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Fariña: Let’s respect those who opt out—and those who are “ready for the challenge”

Chancellor Carmen Fariña took a subtle shot at the growing number of parents who are opting their children out of this month’s state tests, noting that other parents are sending their students to school because they think they’re “ready for the challenge.”

At a press conference today in Queens, Fariña was asked for her opinion on the opt-out movement, which has parents pulling their children from class to protest the emphasis on test preparation and the city’s reliance on test scores to evaluate teachers, students and schools. Fariña first reiterated a need to respect parents’ choices, and then expanded her position.

“I think one of the things we as parents have to do sometimes is acknowledge that there are problems, but at the same time, that if you’re ready for those challenges, meeting them, it really makes you feel very good,” Fariña said.

The remarks are an in line with other comments Fariña has made about opting out not being the “way to get the best outcome.”

But in recent months, more parents have indicated that they disagree. Change the Stakes, an advocacy group, is estimating that 1,000 students may decline to take this year’s tests — a small portion of the city’s test-takers, but a sizable increase over past years.

Fariña was picked by Mayor Bill de Blasio in part because of her shared objections to the Bloomberg administration’s use of test scores to guide evaluations of schools and students. But now that she’s leading the school system, Fariña says shehas concerns about parents who don’t understand that allowing their students to opt out of the tests could affect where their children get placed in middle and high school.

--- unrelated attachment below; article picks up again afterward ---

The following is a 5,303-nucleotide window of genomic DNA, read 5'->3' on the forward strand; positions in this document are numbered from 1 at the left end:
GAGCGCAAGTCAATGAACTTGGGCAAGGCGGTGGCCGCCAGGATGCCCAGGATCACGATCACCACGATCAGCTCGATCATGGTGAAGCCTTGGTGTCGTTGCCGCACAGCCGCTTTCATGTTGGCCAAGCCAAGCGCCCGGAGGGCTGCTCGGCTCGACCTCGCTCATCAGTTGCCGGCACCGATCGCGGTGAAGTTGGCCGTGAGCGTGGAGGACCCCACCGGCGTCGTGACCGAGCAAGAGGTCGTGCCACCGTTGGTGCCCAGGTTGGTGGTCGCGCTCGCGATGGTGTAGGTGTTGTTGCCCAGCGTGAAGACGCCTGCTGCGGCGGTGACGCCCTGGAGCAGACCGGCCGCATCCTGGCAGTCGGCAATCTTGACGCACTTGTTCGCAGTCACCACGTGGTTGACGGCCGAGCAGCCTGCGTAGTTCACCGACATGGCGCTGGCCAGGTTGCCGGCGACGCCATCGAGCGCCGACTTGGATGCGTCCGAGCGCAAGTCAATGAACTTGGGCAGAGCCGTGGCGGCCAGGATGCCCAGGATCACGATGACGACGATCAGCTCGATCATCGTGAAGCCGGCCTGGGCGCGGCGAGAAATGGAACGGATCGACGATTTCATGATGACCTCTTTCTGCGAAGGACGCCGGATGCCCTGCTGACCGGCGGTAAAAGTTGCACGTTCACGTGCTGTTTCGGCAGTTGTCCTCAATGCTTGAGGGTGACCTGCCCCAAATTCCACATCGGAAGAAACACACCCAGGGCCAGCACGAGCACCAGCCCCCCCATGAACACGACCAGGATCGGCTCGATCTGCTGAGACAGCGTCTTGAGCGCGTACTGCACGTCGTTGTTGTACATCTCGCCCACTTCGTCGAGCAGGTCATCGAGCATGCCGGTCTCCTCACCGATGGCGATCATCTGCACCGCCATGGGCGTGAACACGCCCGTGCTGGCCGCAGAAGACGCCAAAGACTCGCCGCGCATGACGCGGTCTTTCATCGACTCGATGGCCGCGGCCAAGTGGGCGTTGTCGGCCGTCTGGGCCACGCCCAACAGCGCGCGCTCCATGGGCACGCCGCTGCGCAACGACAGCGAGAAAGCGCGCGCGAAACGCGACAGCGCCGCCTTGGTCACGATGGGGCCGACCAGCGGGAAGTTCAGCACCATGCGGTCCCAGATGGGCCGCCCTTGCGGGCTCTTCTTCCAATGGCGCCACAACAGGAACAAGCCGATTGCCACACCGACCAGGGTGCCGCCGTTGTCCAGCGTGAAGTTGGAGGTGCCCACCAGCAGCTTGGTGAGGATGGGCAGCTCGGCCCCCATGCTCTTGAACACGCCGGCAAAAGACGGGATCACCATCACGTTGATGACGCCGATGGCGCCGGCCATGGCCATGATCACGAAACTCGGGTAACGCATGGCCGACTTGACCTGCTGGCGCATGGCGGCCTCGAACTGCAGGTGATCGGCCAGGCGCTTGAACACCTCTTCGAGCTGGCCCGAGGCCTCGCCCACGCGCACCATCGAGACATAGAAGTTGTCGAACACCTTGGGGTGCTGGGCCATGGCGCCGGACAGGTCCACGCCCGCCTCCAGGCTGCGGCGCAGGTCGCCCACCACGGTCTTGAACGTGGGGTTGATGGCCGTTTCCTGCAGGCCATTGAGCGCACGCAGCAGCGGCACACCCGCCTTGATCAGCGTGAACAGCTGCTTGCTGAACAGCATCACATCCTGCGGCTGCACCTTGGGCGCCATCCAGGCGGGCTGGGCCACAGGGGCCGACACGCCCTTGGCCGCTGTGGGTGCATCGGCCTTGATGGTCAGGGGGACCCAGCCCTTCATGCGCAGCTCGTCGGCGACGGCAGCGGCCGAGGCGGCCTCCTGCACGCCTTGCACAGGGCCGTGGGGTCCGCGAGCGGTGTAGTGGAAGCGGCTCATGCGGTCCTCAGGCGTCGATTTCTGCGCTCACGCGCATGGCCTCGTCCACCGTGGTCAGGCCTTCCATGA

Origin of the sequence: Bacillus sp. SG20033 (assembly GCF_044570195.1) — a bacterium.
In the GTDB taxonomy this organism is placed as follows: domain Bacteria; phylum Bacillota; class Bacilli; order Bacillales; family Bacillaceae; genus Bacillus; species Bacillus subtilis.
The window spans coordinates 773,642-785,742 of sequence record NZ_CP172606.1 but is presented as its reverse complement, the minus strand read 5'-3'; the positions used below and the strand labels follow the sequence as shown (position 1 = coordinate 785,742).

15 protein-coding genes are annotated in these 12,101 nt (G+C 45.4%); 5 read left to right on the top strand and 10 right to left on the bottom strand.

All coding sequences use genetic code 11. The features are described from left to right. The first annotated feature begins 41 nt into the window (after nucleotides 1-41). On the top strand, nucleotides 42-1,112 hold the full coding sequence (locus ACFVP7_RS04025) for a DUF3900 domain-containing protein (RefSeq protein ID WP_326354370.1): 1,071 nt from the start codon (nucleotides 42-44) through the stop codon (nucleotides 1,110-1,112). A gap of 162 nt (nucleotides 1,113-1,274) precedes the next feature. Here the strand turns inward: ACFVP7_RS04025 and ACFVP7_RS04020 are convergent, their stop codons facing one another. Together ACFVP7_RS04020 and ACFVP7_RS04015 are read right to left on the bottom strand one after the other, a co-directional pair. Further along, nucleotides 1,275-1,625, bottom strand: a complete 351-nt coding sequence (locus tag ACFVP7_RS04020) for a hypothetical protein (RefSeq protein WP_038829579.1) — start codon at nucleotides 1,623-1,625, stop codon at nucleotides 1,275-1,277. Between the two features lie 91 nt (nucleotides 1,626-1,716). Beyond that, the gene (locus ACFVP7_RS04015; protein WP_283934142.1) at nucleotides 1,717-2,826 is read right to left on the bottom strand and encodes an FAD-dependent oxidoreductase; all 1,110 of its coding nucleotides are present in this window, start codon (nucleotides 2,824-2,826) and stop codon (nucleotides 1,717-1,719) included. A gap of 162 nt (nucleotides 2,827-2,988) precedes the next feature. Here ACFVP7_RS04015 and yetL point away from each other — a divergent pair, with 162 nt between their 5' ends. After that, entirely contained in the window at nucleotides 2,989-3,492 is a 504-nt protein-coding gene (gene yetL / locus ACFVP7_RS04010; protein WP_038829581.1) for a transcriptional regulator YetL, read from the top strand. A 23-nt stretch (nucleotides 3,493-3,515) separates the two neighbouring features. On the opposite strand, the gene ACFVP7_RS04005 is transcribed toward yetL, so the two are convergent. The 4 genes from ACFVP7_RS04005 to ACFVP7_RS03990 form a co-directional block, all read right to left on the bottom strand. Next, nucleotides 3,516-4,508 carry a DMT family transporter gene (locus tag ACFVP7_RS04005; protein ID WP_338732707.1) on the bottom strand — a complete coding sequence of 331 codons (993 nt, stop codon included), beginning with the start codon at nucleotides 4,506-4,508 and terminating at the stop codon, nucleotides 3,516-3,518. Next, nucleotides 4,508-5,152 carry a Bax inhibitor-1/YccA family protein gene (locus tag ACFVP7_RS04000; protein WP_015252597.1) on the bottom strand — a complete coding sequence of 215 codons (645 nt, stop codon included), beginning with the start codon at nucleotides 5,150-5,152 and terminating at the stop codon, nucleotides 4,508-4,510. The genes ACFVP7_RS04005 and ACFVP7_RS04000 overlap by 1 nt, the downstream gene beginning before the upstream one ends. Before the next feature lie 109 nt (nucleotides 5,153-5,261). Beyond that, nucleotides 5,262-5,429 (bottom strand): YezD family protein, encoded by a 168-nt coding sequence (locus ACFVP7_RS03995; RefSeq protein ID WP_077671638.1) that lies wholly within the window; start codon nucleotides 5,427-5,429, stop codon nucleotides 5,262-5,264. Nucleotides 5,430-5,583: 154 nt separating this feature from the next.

“You know, parents do have choices to make, but they should be aware that all choices have consequences,” Fariña said.

Her comments were criticized by parents who decided to opt out. Janine Sopp, who is opting her fifth grade daughter out of this year’s exams, rebuffed the suggestion that she or other parents didn’t feel their children were prepared to take the tests.

“It’s not that the test is hard,” Sopp said. “The test is stupid. The questions are written in such a way that people with two master’s degrees have trouble answering it.”

“The joy of learning is being really damaged,” said Sopp. “That’s the point that’s being totally disregarded.”

Last week, Fariña told principals to respect a parent’s decision to opt their children out of taking the state tests. But Sopp’s group, Change the Stakes, which has organized parents at several schools this year to opt out of standardized tests, sent an open letter to Fariña yesterday saying that principals have not heeded her wishes. The letters says that administrators have been “bullying” parents with misleading information about their right to opt out of the test.

Some supporters of the new Common Core learning standards have characterized parent critics faced with their children’s lower scores as being unable to accept that their children aren’t as proficient in reading and math as they originally believed. Last year, U.S. Secretary of Education Arne Duncan apologized for “clumsy” remarks about “white suburban moms” concerned upset about their children’s scores.

Speaking at the same press conference, Mayor Bill de Blasio took a softer tone.

“I understand your frustrations,” de Blasio said. “When my children were participating in high-stakes testing, I saw the same dynamics that many other parents have seen. Kids feel very nervous. They feel overwhelmed by the process.”

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